The color-line is an ever-pressing subject in the South—a difficult problem that time alone will solve. The evolution of a race to higher conditions has ever been slow, and it will be in this instance. The man of the South must be trusted to work this

out in his own good time. He is charged with the burden, and must bear it. The colored man is gaining in literacy, but his gain is slow, and slowly, therefore, must he expect to acquire the right to full citi zenship.

The advance of intelligence and education is measured by the statistics of illiteracy. This subject, which is of great importance, has been treated with considerable detail in the report on population. Some interesting results are brought out by comparisons between the different parts of the country, between urban and rural districts, and between the different elements of the population.

In this age material progress and industrial development are given great, perhaps undue, importance. But this progress is the basis of all higher activity, and the country is to be congratulated on the fact that the last decade is shown by census figures to have been one of remarkable and healthy growth in the two great branches of production, agriculture and manufactures. Many of our statesmen and economists have maintained that the tilling of the soil is the foundation on which the hope of the country rests, while others have insisted that a system of protection will develop our natural resources in the form of coal, iron, and other metals, thus building up national industries, and incidentally giving the workingman higher wages. Jefferson and Hamilton represented the extremes of these two theories.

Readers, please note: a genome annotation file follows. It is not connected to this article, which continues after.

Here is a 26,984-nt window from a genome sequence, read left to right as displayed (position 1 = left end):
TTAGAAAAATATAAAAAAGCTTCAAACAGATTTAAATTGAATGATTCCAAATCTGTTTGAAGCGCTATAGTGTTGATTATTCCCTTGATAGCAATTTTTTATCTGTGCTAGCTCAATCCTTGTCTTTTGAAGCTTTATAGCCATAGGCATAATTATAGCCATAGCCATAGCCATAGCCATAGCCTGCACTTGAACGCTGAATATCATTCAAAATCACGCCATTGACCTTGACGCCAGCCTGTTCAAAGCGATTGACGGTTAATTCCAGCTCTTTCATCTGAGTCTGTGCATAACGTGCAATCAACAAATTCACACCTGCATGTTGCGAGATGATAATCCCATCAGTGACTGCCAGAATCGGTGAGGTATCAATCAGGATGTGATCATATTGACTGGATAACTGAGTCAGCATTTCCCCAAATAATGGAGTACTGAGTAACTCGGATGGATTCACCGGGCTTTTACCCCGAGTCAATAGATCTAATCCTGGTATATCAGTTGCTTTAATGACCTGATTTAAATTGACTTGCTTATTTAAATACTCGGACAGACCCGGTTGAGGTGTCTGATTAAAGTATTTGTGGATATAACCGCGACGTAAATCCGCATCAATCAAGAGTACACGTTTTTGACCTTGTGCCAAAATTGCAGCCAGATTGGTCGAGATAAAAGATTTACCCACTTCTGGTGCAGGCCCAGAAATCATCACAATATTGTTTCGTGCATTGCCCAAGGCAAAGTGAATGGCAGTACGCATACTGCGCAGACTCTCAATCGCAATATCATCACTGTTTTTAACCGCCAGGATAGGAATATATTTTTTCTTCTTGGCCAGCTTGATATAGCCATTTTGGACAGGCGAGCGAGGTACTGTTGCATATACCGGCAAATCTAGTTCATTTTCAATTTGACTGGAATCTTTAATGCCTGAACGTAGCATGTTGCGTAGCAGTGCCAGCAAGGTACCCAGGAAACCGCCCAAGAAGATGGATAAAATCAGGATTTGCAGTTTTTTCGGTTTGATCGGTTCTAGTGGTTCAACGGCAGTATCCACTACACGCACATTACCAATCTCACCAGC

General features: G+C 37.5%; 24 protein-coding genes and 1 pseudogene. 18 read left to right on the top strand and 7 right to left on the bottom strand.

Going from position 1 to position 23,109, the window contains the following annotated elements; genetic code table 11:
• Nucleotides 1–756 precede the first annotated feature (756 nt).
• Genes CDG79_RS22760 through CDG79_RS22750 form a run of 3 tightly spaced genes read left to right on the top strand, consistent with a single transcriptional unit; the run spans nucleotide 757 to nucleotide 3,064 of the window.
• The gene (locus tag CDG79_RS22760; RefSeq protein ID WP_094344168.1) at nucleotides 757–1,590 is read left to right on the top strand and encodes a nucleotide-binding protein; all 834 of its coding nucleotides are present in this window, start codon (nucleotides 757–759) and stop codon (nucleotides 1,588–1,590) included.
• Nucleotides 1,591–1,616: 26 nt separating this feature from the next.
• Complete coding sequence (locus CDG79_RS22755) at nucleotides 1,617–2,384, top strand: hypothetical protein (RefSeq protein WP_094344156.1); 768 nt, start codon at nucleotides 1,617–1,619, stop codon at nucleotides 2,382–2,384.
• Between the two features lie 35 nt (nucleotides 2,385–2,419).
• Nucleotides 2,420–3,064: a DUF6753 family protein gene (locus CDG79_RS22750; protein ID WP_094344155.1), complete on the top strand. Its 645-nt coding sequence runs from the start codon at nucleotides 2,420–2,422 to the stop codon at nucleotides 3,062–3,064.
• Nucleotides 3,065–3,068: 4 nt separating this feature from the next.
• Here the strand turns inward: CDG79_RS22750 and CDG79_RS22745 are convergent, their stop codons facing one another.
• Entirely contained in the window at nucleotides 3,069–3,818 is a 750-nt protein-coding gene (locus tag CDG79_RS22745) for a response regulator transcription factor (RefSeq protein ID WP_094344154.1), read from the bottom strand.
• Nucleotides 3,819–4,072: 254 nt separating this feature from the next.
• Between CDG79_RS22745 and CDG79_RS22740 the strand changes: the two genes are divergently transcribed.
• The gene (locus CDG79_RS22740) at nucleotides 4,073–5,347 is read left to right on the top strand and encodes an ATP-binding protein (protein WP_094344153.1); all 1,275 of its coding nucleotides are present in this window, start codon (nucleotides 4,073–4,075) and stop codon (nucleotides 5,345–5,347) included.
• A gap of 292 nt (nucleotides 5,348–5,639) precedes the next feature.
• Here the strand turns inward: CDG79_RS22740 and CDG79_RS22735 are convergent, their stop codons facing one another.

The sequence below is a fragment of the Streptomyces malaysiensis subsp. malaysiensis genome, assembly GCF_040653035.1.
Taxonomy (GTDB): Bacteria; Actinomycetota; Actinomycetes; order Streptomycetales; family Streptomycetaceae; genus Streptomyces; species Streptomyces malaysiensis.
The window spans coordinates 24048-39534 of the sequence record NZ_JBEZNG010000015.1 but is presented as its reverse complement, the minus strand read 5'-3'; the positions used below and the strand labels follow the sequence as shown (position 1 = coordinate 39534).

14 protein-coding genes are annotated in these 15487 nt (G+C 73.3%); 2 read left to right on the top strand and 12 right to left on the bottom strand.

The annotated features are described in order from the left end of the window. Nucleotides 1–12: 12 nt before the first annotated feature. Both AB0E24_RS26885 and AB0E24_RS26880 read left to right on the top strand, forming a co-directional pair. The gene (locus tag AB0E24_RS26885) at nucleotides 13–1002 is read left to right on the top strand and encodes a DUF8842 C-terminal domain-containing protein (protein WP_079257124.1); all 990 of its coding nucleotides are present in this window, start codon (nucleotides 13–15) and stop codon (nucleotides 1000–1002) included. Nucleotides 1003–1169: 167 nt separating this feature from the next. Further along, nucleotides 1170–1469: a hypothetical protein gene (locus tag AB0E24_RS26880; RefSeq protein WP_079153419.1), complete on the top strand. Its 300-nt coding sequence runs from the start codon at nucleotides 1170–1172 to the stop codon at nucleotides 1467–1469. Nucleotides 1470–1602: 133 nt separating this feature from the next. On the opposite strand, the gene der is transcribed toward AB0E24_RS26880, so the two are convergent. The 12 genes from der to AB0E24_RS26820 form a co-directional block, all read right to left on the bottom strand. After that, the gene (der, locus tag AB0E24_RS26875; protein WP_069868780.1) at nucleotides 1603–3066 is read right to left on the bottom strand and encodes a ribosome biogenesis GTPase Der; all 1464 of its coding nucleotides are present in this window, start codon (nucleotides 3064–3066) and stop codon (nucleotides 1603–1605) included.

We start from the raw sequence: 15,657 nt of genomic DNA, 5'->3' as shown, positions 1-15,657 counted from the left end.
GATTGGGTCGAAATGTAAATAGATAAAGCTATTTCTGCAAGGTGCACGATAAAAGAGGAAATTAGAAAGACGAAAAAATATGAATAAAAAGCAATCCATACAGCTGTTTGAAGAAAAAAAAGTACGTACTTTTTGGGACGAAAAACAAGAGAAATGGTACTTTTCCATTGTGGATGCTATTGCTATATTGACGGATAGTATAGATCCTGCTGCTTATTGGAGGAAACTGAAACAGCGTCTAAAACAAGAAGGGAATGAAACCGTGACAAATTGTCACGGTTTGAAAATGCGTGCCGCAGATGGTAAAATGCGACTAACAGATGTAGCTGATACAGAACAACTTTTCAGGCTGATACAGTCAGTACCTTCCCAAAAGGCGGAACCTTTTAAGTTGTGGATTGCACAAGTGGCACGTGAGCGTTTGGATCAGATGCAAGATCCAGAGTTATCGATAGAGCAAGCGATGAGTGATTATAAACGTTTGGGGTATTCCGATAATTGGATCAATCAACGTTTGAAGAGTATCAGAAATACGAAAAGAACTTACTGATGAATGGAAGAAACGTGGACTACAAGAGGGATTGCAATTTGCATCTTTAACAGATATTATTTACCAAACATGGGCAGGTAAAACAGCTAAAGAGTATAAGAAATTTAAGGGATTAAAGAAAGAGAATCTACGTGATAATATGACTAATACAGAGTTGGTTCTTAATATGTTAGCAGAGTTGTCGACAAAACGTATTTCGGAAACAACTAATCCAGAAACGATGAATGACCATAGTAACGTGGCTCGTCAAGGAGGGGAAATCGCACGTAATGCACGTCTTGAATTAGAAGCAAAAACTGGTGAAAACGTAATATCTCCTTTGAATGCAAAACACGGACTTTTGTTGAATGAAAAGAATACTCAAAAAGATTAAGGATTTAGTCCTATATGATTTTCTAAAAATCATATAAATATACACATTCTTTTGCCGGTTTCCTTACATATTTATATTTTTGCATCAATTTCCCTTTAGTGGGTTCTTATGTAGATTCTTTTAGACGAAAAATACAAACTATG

Between 1880 and 1890 the reported value of the products of manufactures passed the reported value of agricultural products. The statistics of the last census show that the gap between these two great lines of national activity is growing steadily wider, which suggests that the theories of Hamilton have triumphed. Generalizations of this kind, however, are at best unsatisfactory. In a country such as ours, where the investment in both agriculture and manufactures is vast, accurate comparisons are difficult; and there are doubtless many persons who would insist that the United States is still predominantly an agricultural nation.